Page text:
Science Update: Anticipation of racial bias protects Korean American youth from mental health effects of discrimination, NIH-funded study suggests

Researchers also find ethnic pride of Filipino American youth protects against discrimination’s mental health effects

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For Korean American youth, parental advice to anticipate occasional racial bias from the larger society protected against the mental health effects of discrimination, suggests an NIH-funded study. In addition, for U.S.-born Filipino Americans, having parents who taught them to take pride in their ethnicity and to be wary of forming relationships with other groups was protective against discrimination’s mental health effects. The authors found that for both Korean American and Filipino American study participants the experience of racial discrimination increased from 2014 to 2018 and contributed to the upward trend of mental health problems.

The authors say the study provides insight into how coping strategies may help protect minority children against discrimination. The study was conducted by Michael Park, Ph.D., a postdoctoral fellow at the Brown School at Washington University in St. Louis, and colleagues. It appears in Child Development. Funding was provided by NIH’s Eunice Kennedy Shriver National Institute of Child Health and Human Development (NICHD) and National Institute of Mental Health.


According to the study authors, hate crimes targeting Asian Americans grew by 30% from 2015 to 2018. Of this increase, 20% occurred from 2016 to 2017, more than for any other racial or ethnic group in the United States. Among Asian Americans, experiencing discrimination has been linked to depression and related mental health effects. Researchers have reported that minority parents often prepare their minority children to deal with discrimination. Such preparation efforts, termed racial and ethnic socialization, have three major patterns. Preparation for bias consists of parents informing their children that they may one day encounter racist behavior or experience racial discrimination. Promotion of mistrust involves parents’ emphasizing caution in forming relationships with other racial and ethnic groups. Ethnic heritage socialization involves teaching ethnic cultural values, history, language, and pride in one’s ethnicity.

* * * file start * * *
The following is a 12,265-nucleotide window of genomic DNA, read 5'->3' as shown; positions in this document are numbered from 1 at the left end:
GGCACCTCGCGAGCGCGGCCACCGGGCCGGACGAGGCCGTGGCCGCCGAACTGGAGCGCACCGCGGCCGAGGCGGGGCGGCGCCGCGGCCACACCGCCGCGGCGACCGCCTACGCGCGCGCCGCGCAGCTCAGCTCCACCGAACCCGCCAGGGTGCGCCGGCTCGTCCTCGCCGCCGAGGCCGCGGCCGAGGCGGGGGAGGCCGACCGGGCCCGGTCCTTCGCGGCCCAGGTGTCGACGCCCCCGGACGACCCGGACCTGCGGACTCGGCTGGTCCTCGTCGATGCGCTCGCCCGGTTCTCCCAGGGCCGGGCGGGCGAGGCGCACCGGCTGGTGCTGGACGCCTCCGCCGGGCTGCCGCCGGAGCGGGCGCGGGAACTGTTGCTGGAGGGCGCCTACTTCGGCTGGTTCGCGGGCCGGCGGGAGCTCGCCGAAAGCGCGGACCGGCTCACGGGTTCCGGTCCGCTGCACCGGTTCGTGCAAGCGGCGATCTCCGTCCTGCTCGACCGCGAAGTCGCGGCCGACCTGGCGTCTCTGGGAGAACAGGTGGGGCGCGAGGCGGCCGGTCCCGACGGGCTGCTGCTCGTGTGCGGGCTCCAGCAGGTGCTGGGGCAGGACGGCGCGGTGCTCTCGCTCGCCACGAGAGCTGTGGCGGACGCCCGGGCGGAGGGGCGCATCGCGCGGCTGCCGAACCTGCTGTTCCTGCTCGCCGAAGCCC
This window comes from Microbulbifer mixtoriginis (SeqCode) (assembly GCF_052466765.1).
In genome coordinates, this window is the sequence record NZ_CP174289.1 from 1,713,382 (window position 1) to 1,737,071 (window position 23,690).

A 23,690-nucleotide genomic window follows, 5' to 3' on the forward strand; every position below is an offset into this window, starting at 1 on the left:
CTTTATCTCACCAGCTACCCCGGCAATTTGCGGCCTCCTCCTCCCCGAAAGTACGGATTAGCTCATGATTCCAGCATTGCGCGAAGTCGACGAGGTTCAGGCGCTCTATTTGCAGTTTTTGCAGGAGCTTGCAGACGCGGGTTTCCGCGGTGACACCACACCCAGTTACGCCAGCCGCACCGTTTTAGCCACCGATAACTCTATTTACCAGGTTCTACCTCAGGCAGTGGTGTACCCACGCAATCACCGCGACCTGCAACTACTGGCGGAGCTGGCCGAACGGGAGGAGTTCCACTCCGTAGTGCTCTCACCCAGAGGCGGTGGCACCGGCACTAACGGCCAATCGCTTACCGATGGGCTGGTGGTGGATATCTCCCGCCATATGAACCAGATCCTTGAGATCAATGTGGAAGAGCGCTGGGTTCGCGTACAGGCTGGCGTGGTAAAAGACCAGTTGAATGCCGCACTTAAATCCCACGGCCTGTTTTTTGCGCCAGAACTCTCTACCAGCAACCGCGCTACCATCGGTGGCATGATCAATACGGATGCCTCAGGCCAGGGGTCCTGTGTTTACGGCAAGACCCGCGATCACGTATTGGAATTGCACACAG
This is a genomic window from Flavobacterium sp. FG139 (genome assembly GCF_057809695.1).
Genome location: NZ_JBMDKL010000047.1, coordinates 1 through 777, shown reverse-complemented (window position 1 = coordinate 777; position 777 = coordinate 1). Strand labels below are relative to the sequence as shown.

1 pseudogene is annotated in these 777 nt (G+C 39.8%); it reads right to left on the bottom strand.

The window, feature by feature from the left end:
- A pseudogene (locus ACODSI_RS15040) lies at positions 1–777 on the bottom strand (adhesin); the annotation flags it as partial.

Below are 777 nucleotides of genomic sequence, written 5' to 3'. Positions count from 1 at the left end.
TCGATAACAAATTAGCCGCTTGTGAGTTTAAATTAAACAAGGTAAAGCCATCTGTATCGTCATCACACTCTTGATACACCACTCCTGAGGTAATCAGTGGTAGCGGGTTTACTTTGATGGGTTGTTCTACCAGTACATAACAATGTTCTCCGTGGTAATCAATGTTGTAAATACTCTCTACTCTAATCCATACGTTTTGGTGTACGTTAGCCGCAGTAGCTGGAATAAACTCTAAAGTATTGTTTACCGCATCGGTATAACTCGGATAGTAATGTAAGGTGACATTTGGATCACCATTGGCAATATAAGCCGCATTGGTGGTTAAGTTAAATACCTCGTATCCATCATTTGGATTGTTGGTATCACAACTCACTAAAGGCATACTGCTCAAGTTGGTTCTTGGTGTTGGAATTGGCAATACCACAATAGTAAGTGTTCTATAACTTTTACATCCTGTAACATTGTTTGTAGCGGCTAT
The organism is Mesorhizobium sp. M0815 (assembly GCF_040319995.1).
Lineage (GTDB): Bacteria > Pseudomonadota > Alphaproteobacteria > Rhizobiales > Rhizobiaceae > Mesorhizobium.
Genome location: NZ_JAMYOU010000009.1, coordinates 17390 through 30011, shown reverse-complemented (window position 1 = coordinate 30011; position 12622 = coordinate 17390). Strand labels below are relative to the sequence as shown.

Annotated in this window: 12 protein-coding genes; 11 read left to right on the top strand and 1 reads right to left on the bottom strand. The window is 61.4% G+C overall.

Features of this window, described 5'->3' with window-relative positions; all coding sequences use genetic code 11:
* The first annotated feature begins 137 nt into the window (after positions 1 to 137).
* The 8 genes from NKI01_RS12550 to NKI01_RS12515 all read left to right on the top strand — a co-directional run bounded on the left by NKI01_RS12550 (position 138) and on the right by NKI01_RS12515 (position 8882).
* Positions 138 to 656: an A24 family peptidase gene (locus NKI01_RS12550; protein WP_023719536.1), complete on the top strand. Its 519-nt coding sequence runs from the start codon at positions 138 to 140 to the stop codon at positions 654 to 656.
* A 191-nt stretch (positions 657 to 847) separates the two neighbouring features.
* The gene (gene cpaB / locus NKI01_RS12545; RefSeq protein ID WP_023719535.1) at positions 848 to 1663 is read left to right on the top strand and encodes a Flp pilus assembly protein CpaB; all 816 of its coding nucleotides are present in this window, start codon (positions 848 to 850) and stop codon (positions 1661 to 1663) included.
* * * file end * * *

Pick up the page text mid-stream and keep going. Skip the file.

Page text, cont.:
For the current study, researchers sought to determine whether these forms of racial and ethnic socialization among Korean Americans and Filipino Americans living in the Chicago area might influence their children’s mental health. They analyzed data from study of parents and children that began in 2014. The study enrolled 378 Filipino American youth and 408 Korean American. Each year until 2018 they responded to questions on their mental health status, experience with racial discrimination, and how their parents prepared them for racial bias.


Overall, both groups reported an increase in discrimination and an increase in depressive symptoms and suicidal thoughts from 2014 to 2018. U.S.-born Filipino American youth reported higher rates of racial discrimination and lower rates of ethnic-heritage socialization than their foreign-born counterparts. In contrast, there was no difference in these two measures between U.S.-and foreign-born Korean American youth. Korean Americans reported an increase in parental promotion of mistrust. For both groups, preparation for bias decreased during the study period. However, throughout the study period, preparation for bias was higher than promotion of mistrust.

Promotion of mistrust and ethnic-heritage socialization were protective against depressive symptoms for U.S.-born Filipino American youth, but not for their foreign-born counterparts. For both foreign- and U.S- born Korean Americans, a higher rate of ethnic heritage socialization was linked with lower levels of suicidal thinking and preparation for bias was linked with lower depressive symptoms.


The authors theorized that U.S.-born Filipino American youth are more likely to see themselves as more strongly American and so may be more vulnerable to discrimination than are their foreign-born counterparts. For this reason, promotion of mistrust may have lessened discrimination’s mental health effects. They noted that promotion of mistrust also has unhealthy effects because it may prevent children from forming beneficial relationships with teachers or peers.

In contrast, preparation for bias, when it results in an open discussion of race and racism, may help children blunt racism’s mental health impact. Similarly, ethnic heritage socialization may reduce the effect of discrimination, particularly for U.S.-born Filipino American youth, again, because they may be more vulnerable to discrimination than are their foreign-born counterparts.

Next Steps

The authors noted that their study did not distinguish between subtle and overt forms of discrimination and called for studies that might include a larger spectrum of discrimination measures to help parents cope with the types of discrimination their children may experience. They added that the study population was from the Midwest and studies of Asian Americans in other parts of the United States might provide additional insights.


Park, M., et al. Racial discrimination and the moderating effects of racial and ethnic socialization on the mental health of Asian American Youth. Child Development. 2021.

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